I have a hard time doing things by myself. That is not to say I don't know how to do things and thus it is difficult for me to do them, but that I know how to do things but when I try to do them my progress is impeded in one way or another. More often than not, due to age restrictions. As you are well aware, I am old enough to go to the strip club and buy booze. So says my I.D. Yet whenever I am performing a task that requires you to be of legal age, I face difficulty.
For many women, this sort of thing would be flattering. A blessing even. For the most part I don't so much mind it. From time to time it even supplies great entertainment. It also however carries with it a stigma. That I'm some wily minor trying to circumvent the law, and I don't like being treated like a con.
For example, in 2009 I bruised my shoulder socket. To make sure that it wasn't broken or dislocated, the doctor ordered an x-ray. I was there by myself. I had no issue turning in the paperwork to see the doctor to the clerk at the front desk, and the jolliness of the doctor I assumed was just his kindly good nature. As it happens, he was being nice because he thought I was a kid. Later he would ask me if I needed an excuse to get out of gym. He must have thought the age on my chart was either a mistake or a lie.
When the nurse came to escort me to radiology she gave pause and asked me if my mother was in the waiting room. Incidentally, since she had been the one to drive me to the medical center, she was. The nurse then explains that they'll need her consent to give me an x-ray. I interject that I can consent for myself because I'm an adult and she gives me a sort of confused look, followed by a glance down at my chart. Embarrassed, she apologizes several times. I of course relieve her by saying she has no need to apologize, and have a laugh.
That was last year. Just the other day while Aaron and I were at the grocery store, we decided to buy a bottle of Sweet Vermouth. Aaron, on the phone, excused himself from the check-out line while I went ahead and wrapped up the transaction. As I'm standing there the woman behind the register rings up the Vermouth and asks me if my mom is in the store elsewhere. Momentarily, I am perplexed. Then I realize what's happening and reply, "No."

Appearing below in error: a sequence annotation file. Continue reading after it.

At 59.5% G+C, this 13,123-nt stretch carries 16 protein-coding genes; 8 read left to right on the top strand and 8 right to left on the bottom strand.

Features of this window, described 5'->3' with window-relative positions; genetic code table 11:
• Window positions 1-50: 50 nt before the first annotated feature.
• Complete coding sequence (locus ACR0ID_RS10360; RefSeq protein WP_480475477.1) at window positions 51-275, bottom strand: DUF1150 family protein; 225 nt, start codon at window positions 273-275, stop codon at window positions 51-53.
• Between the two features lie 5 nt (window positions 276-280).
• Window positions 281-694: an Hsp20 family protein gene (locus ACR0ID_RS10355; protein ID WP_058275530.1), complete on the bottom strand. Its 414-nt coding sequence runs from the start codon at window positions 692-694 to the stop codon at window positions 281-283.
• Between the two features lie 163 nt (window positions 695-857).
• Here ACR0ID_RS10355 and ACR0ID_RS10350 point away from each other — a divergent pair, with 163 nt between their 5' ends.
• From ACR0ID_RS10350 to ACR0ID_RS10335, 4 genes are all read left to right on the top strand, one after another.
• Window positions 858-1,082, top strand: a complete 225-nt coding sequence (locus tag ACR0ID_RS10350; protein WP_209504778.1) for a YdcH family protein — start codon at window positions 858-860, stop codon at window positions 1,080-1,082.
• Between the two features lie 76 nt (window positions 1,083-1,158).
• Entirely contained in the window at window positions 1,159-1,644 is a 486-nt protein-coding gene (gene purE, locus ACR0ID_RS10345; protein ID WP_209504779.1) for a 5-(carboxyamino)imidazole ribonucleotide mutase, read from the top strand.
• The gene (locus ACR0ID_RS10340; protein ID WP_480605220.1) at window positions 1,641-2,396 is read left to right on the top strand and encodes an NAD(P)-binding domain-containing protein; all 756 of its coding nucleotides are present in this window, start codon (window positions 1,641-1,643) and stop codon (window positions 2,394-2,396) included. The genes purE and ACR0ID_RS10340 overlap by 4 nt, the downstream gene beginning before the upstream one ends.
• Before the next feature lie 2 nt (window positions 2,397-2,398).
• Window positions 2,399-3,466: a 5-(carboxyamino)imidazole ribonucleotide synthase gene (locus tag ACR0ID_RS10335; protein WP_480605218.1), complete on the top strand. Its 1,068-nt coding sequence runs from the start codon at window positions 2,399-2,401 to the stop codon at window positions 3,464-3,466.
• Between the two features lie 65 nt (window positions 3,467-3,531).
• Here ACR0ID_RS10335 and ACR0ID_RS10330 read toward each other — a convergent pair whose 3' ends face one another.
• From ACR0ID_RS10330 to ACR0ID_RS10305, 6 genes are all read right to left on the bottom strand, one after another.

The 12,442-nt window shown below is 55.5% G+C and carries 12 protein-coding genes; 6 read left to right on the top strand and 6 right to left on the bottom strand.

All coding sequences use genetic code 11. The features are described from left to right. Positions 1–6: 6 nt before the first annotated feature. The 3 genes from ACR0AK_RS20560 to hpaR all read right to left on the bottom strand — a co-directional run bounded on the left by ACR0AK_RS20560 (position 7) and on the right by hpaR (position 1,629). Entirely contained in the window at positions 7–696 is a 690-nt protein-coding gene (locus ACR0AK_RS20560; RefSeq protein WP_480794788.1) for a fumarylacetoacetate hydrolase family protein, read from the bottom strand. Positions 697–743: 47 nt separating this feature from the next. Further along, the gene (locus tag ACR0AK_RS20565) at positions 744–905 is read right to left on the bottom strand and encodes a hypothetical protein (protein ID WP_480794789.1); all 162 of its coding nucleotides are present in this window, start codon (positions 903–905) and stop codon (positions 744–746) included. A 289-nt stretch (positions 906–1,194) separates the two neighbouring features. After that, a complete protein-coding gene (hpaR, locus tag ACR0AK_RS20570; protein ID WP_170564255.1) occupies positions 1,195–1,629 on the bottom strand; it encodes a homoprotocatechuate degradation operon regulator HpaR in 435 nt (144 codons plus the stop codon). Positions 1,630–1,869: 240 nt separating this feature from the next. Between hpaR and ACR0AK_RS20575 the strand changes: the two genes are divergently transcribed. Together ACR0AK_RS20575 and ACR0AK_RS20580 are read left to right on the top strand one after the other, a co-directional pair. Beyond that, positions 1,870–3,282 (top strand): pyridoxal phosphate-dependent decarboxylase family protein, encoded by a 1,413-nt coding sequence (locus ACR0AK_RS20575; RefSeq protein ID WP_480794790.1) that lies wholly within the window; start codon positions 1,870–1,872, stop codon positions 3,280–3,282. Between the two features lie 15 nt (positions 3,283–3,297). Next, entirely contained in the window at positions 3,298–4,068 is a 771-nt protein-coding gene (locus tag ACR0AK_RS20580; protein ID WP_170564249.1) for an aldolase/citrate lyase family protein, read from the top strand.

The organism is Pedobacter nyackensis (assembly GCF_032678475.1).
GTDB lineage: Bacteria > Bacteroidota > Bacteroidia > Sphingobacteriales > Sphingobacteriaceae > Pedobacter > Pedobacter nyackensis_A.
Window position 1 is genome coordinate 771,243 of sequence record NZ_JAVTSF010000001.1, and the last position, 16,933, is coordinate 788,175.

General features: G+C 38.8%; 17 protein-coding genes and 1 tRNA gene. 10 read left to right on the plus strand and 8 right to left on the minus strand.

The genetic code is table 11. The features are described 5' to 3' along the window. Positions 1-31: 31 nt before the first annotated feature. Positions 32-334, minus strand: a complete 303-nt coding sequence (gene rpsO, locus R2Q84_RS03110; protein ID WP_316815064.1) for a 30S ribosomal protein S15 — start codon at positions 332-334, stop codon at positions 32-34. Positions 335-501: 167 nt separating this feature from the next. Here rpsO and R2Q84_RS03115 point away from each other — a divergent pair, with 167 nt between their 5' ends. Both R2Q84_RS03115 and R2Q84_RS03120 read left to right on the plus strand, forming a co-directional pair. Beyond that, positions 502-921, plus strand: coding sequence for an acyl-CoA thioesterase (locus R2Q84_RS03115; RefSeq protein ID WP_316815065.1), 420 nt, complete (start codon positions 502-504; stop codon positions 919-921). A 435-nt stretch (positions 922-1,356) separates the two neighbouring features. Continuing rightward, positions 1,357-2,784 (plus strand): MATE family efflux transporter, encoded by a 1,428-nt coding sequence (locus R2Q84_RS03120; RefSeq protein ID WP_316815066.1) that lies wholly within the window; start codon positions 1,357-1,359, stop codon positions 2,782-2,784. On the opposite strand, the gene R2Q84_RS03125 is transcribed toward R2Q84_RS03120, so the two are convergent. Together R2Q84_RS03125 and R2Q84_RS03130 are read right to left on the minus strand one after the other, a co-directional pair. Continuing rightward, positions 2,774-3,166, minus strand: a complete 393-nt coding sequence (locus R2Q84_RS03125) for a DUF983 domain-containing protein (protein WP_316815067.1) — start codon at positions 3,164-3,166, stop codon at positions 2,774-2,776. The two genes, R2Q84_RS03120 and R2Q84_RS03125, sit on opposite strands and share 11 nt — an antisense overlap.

In disbelief the woman states very assuredly, "Honey you're not a day over fifteen! I'm going to need to see some I.D." As if I were trying to pull wool over her eyes. I remove my I.D. and hand it to her. It takes her a few seconds to find my birth date, since my I.D. is still out-of-state. Once she's found it she exclaims in disbelief, "NUH-UH! No way!"
By this point the middle-aged man in line behind me is curious and inquires, "What? Is she 17?"
The cashier, with now-wide eyes replies, "No. You wouldn't believe it!" and confirms the transaction. She apologizes too, but I just laugh it off and tell her I'm used to it.
Another time, while at dinner with my grandfather in Illinois, I was forbidden from buying a drink at Chili's. Due to my appearance and out-of-state I.D., they thought I was underage and that my identification may be fake. With the right to refuse service to anyone, there was no argument I could make on my own behalf to convince them otherwise. In order to get a drink, I had to remain at the table while my grandfather went to the bar for me. A similar event happened to me when I was in Florida, at a Fridays.
It was even worse several years ago, where whenever I would go to clubs the doormen always wanted to put X's on the backs of my hands so that the tender would know not to serve me alcoholic beverages due to being underage. To make aggravate matters, even after proving my age they would try to make me leave the venue with the rest of the minors at midnight.
While many women in their 40's would love to be mistaken as 20, being a woman in your 20's constantly mistaken for a teenager just isn't as beneficial. Mostly it just creates awkward (albeit funny) moments and holds up lines.